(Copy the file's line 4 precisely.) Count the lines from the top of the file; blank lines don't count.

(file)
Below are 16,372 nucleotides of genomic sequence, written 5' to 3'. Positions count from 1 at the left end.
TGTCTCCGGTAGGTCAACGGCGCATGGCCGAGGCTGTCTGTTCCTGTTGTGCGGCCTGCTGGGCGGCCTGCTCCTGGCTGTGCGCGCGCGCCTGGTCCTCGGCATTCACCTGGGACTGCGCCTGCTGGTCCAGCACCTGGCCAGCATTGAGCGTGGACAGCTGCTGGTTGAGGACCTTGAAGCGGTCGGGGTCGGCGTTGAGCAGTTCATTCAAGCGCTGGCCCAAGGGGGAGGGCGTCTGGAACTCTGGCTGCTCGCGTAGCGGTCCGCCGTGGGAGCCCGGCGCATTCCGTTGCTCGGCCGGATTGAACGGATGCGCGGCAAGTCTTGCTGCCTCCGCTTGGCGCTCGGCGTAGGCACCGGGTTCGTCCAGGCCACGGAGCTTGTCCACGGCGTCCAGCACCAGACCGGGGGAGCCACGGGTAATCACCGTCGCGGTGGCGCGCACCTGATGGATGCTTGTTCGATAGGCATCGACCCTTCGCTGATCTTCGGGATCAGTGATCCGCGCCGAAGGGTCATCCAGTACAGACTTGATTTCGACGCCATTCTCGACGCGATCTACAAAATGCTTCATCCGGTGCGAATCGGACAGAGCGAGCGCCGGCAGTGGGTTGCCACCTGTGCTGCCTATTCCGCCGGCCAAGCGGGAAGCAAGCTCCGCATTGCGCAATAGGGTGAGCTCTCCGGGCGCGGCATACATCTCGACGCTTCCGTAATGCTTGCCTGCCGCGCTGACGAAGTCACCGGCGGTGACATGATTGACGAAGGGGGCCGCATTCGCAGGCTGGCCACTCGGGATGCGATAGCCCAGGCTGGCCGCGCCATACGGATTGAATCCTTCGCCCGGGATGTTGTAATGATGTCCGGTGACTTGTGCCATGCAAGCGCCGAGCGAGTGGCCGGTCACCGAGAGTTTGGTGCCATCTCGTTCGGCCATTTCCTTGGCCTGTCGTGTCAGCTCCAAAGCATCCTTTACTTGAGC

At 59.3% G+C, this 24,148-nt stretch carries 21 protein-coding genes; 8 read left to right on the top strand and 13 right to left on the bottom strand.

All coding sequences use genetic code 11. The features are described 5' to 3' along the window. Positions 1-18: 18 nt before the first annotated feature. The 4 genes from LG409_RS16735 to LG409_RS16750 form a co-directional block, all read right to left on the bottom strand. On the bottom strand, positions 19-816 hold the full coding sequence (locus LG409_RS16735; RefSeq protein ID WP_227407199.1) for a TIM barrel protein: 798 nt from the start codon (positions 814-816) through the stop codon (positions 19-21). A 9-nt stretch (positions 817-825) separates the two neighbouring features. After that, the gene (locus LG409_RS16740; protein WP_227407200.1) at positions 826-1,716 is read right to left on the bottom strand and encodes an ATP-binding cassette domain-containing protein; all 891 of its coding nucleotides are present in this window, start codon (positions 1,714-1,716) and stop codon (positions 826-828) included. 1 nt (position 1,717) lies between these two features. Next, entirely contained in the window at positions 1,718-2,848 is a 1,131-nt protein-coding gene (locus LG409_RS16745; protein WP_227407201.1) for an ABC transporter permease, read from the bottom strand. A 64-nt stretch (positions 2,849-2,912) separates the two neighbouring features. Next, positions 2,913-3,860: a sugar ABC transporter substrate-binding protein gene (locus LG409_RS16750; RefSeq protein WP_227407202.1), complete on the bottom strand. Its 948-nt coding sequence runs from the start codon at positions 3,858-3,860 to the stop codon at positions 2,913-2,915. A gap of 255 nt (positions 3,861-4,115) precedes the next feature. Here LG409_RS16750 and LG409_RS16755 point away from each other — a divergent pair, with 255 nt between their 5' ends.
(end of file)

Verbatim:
All coding sequences use genetic code 11. The features are described 5' to 3' along the window. Positions 1-18: 18 nt before the first annotated feature. The 4 genes from LG409_RS16735 to LG409_RS16750 form a co-directional block, all read right to left on the bottom strand. On the bottom strand, positions 19-816 hold the full coding sequence (locus LG409_RS16735; RefSeq protein ID WP_227407199.1) for a TIM barrel protein: 798 nt from the start codon (positions 814-816) through the stop codon (positions 19-21). A 9-nt stretch (positions 817-825) separates the two neighbouring features. After that, the gene (locus LG409_RS16740; protein WP_227407200.1) at positions 826-1,716 is read right to left on the bottom strand and encodes an ATP-binding cassette domain-containing protein; all 891 of its coding nucleotides are present in this window, start codon (positions 1,714-1,716) and stop codon (positions 826-828) included. 1 nt (position 1,717) lies between these two features. Next, entirely contained in the window at positions 1,718-2,848 is a 1,131-nt protein-coding gene (locus LG409_RS16745; protein WP_227407201.1) for an ABC transporter permease, read from the bottom strand. A 64-nt stretch (positions 2,849-2,912) separates the two neighbouring features. Next, positions 2,913-3,860: a sugar ABC transporter substrate-binding protein gene (locus LG409_RS16750; RefSeq protein WP_227407202.1), complete on the bottom strand. Its 948-nt coding sequence runs from the start codon at positions 3,858-3,860 to the stop codon at positions 2,913-2,915. A gap of 255 nt (positions 3,861-4,115) precedes the next feature. Here LG409_RS16750 and LG409_RS16755 point away from each other — a divergent pair, with 255 nt between their 5' ends.